For the past several months, I have been immersed in the discovery of how basic coaching skills can be applied to my work with Encompass World Partners. Of course, we are not referring to a basketball or tennis coach, but the more primary definition of someone who comes alongside another to bring out the best in him or her. Coaching at its heart is about listening to the coachee, exploring other perspectives, and helping the coachee to follow through on action steps that he or she owns (very little direct input from the coach).
Through Skype and GoToMeeting, I have connected with a group of ten coaches across the globe. Each of them connect with at least one other colleague on a regular basis, to help each coachee implement the ministry action plan.
At the end of July, we gathered together in Atlanta to compare notes, get better acquainted, and refine our skills through input from Keith Webb, a renowned coach trainer. Others came along to explore their potential as future coaches.
In the weeks to come, I will seek to imbed the idea of coaching deeper still in the fabric of who we are as an organistaion and how we function. These are exciting days, as I continue to learn more about coaching and help others to do likewise, all with the goal of our collective effectiveness and fruitfulness in what we do. Good stuff!
Technology - some love it, some hate it, few are left indifferent by it as it occupies a growing place in our daily lives.
For me, applications that allow group conferencing, face-to-face conversations across great distances, and free worldwide text messaging have radically changed - and I would say, improved - my ability to work with colleagues and acquaintances in much better ways. It is not unusual on a given day for me to speak with three colleagues in three completely different locations, some on the other side of the planet.
Sure, the technology is not always seemless - and that can lead to frustration. But the opportunity to see and speak with people spread across the globe at a moment's notice certainly is useful as we minister with a team spread thinly in many different places. It essentially allows me to rove around, without boarding a plane, train or automobile.
I will be the first to admit it is not perfect. In fact, I sometimes want to throw the laptop or table device out the window. But, at least at this juncture, the benefits far outweigh the inconveniences.
My most recent adventure was on the Isle of Iona. For years, I have wanted to visit this island - which has played such a key role in the spread of faith on the islands of Ireland and Great Britain, and well beyond. Iona has been inhabited for millenia, but in more recent history, the Irish monk St Columba settled the island around the 6th century A.D. From there, the Picts were reached with the message of the Gospel.
Using the word "adventure" is quite accurate, because the journey there is a bit tricky and weather-dependent. I had to take two trains, two ferries, and a 35-mile coach ride across the Isle of Mull which took more than 90 minutes. I had no certainty of reaching Iona as scheduled. The return journey had to be advanced by 24 hours, because a storm was brewing off the coast of Scotland - and everyone was fairly sure the Iona ferry would not be running. They were right!
I spent the week on Iona with two goals in mind. The first was to understand more about this misunderstood and under-appreciated period of Christian history. I discovered much and grew in my appreciation, but there was so much I didn't have time to see and visit. The other goal was to finish the first draft of a big writing project - part of which touches on the role of "foreigners" who come to a new area and bring significant transformation. That was certainly the case for St Columba and his band of Irish monks.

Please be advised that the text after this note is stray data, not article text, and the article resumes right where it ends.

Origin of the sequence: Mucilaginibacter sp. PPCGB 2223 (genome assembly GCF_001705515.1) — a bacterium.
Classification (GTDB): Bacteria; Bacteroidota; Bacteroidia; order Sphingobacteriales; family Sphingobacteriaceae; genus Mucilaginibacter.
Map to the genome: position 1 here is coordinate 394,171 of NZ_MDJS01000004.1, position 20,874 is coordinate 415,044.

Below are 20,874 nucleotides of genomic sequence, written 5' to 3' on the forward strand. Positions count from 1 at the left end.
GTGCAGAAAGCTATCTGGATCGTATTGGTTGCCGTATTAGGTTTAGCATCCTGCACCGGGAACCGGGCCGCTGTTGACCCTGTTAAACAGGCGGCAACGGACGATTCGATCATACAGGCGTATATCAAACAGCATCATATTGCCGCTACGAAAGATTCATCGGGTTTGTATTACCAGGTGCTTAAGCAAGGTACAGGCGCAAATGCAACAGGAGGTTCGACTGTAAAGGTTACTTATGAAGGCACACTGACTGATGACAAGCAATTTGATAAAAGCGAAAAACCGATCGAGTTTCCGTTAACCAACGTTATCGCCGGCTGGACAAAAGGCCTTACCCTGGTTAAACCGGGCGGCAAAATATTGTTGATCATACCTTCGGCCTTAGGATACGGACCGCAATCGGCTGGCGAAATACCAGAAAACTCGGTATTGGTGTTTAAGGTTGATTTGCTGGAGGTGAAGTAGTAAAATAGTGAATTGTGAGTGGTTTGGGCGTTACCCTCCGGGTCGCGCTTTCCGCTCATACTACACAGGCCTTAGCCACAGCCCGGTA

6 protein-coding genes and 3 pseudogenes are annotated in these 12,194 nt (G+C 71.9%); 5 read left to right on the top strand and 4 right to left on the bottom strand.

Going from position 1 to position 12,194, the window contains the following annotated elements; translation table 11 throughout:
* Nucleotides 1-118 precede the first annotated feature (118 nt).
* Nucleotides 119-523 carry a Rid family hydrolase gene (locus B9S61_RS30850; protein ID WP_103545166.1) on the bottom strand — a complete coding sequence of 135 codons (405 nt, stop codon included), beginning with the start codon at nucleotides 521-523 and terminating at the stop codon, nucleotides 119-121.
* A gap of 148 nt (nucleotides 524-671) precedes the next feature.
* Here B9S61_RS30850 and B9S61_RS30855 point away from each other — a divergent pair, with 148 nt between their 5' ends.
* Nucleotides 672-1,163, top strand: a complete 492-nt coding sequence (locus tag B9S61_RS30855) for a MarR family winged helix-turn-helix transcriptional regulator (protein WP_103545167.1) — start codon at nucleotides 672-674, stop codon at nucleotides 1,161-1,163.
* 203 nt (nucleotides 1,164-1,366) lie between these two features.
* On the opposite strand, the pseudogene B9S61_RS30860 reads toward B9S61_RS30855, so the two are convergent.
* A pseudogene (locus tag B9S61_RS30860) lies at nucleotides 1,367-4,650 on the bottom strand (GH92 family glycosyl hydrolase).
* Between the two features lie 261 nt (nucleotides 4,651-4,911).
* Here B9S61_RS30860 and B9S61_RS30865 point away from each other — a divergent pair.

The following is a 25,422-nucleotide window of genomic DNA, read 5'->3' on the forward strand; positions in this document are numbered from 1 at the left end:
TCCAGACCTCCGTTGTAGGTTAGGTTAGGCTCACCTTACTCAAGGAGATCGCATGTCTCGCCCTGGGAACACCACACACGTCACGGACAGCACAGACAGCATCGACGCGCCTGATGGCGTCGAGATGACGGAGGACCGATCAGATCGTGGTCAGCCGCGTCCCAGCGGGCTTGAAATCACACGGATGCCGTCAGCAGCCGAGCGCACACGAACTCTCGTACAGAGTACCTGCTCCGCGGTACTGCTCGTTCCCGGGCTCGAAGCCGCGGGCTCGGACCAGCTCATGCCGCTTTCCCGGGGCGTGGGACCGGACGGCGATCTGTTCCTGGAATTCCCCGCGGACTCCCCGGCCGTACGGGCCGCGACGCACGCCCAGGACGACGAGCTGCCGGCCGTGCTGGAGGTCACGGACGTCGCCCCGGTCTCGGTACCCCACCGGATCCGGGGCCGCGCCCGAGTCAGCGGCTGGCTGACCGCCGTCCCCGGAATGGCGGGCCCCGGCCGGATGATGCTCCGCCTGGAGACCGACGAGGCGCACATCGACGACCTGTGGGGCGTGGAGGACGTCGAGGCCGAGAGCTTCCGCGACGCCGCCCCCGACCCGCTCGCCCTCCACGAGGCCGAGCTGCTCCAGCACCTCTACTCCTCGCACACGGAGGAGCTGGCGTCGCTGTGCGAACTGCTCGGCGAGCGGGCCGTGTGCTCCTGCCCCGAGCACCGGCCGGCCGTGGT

I don't know if I will ever get to the island again. The journey is unpredictable and somewhat daunting. But my hope is that some of the spirit of that island and its history will go with me wherever I am. Their desire to live the reality of life deeply transformed by God may seem to be "foreign," but it is something that many are searching for without even knowing it.
Just a few days ago, MaryAnn and I celebrated our 30th wedding anniversary. Beyond the routine expressions of amazement (Wow, that's great!), wonder (How did you do it?), congratulations (Way to go, guys!), and a few other typical phrases we heard from friends and loved ones, we feel very fortunate to have made it to this benchmark. Especially since so many things have changed in the past three decades - not least of which are the very notions of family, marriage, whether it is right to stick it out, etc.
This became all the more clear as we recently attended Sam and Rachel's wedding. What a day - filled with joy, anticipation, a bit of nervousness, loads of friends and family, and many emotions. They are just beginning, having made a strong commitment to one another and to their family.
Still, there are no guarantees. One of my good friends - who was married the same year as we were - posted some wedding photos just yesterday. It was great to see the photos, even if a bit embarassing at how we looked back then. But knowing that their couple was no longer together was a sober reminder that some marriages don't last. We reflect on that as we are at the stage of seeing our own children date and get married.
What is the key? There probably isn't just one thing - and as already said, nothing is guaranteed. But we know we would never have made it to this point without a few things: God's help, a strong commitment at the beginning, a decision to never talk about divorce, and an effort to never go to bed angry. That's what has helped us . . .